REALITY: Drafting an elite tight end is more important than a No. 2 wide receiver
There are two types of Fantasy owners when it comes to drafting tight ends: those who draft one early, usually beginning in Round 4, and those who wait for a sleeper with a mid- to late-round pick.
|If Vernon Davis plays like he did a year ago, he's as good as an elite receiver. (US Presswire)|
But if you start your draft without a quality No. 2 wide receiver and are looking for upside in Round 4 then pull the trigger on a tight end. It will be worth your while to take Dallas Clark instead of Hines Ward or Hakeem Nicks based on what happened last year in standard-scoring leagues. Four tight ends would have finished among the Top 20 wide receivers in Fantasy points.
Vernon Davis had 167 Fantasy points, which would have been No. 9 at wide receiver. Clark would have been right behind him at 163 Fantasy points. Antonio Gates would have been the No. 12 wide receiver with 156 Fantasy points. And Brent Celek had 137 Fantasy points, which would have been better than the No. 18 wide receiver.
We know Clark, Gates, Davis and Celek are stars, and Jason Witten and Tony Gonzalez are still proven commodities. There's also Jermichael Finley, who is considered the next great tight end in the NFL. All of these tight ends are being drafted by Round 6, with Clark and Gates going in Round 4, Davis and Witten going in Round 5 and Celek, Finley and Gonzalez one round later.
If you find yourself taking a running back in Round 1, a wide receiver in Round 2 and another running back or quarterback in Round 3, then pull the trigger on one of these tight ends if you're looking at that third or fourth tier of wide receivers. You'll end up with a better Fantasy team if these tight ends play at least as well as they did last year.
MISPERCEPTION: Mike Martz is bad for running backs
REALITY: Running backs still post quality stats under Martz
Bears offensive coordinator Mike Martz might not get the most out of running backs as Dave Richard recently pointed out since he was done coaching Marshall Faulk in St. Louis. But good running backs still post quality stats under Martz. And that bodes well for Matt Forte.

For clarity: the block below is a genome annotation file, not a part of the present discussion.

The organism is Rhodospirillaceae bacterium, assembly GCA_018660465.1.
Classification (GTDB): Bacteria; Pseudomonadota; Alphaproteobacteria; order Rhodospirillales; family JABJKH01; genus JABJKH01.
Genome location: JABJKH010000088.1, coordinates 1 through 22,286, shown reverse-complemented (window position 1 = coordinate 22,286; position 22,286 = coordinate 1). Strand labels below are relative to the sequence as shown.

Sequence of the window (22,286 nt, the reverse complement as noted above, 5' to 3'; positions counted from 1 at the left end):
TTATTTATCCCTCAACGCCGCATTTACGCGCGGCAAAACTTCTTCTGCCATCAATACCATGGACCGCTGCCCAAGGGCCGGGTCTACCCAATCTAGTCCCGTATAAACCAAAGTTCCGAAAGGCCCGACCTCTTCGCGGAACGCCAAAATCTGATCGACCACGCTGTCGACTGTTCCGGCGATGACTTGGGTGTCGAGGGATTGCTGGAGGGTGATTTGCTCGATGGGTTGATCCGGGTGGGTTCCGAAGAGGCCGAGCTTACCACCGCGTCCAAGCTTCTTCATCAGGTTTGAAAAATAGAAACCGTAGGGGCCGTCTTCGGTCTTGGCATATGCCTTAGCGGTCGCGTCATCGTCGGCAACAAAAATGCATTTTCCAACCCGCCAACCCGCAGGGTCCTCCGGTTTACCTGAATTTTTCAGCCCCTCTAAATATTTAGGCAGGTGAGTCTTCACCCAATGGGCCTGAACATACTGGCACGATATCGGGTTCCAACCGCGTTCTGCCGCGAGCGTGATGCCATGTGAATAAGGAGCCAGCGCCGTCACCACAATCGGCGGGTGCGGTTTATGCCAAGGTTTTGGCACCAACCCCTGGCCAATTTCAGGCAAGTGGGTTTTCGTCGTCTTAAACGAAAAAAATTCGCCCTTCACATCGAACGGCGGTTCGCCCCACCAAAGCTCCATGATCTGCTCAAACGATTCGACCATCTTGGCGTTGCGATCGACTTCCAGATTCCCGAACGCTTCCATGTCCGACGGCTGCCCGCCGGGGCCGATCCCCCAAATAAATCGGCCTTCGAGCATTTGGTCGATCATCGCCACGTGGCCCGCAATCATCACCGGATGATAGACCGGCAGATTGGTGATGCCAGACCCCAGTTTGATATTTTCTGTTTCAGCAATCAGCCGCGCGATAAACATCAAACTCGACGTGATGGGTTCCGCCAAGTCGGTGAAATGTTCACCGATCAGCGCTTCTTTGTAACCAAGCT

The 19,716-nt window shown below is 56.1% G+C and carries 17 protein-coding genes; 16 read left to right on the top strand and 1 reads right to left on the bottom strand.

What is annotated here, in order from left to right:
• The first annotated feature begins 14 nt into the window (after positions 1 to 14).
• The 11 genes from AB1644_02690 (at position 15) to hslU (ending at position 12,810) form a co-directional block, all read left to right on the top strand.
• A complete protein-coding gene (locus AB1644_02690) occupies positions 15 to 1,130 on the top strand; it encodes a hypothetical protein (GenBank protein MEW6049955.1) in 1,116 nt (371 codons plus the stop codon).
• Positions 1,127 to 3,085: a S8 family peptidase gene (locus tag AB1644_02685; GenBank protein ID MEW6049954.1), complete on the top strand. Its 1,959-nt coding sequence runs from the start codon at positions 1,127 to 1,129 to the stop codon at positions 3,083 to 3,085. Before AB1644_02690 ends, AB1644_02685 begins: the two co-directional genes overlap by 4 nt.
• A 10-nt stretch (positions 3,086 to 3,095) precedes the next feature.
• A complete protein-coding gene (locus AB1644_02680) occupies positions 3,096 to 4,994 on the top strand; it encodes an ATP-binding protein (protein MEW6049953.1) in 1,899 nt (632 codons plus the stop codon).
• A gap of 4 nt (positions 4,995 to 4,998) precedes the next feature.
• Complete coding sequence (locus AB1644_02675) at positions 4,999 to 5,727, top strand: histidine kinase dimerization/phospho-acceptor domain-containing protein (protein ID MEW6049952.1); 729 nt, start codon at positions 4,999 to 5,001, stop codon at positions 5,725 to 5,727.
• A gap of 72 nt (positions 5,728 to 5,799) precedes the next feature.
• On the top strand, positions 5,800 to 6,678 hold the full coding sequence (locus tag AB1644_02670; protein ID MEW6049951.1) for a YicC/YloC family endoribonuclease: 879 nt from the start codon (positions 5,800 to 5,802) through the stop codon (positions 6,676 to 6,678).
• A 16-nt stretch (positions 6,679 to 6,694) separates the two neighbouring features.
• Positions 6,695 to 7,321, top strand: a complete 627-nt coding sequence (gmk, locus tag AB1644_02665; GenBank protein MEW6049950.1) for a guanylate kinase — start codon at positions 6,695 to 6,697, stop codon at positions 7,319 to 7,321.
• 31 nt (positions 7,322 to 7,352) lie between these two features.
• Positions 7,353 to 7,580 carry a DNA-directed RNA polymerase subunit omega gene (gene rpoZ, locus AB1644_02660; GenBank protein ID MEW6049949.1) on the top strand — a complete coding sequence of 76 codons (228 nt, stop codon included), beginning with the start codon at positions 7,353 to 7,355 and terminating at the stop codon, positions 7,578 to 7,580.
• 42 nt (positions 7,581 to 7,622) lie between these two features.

Jackson had 254 carries for 1,046 yards and eight touchdowns and 43 catches for 320 yards and three touchdowns in 2005. That comes to 203 Fantasy points in a standard-scoring league.
Jones worked with Martz for two seasons in Detroit. In 2006, Jones only played in 12 games due to injury and finished with 181 carries for 689 yards and six touchdowns and 61 catches for 520 yards and two touchdowns. If you project his stats over a full season, he would have finished with 918 rushing yards and eight touchdowns and 81 catches for 693 yards and three touchdowns. That comes to 227 Fantasy points.
In 2007, Jones had 153 carries for 581 yards and eight touchdowns and 32 catches for 197 yards in 13 games. Again, if you project his stats over a full season he would have finished with 751 rushing yards and 10 touchdowns and 39 catches for 242 yards. That comes to 159 Fantasy points.
Martz went to San Francisco in 2008, and Gore had 240 carries for 1,036 rushing yards and six touchdowns and 43 catches for 373 yards and two touchdowns. That comes to 189 Fantasy points.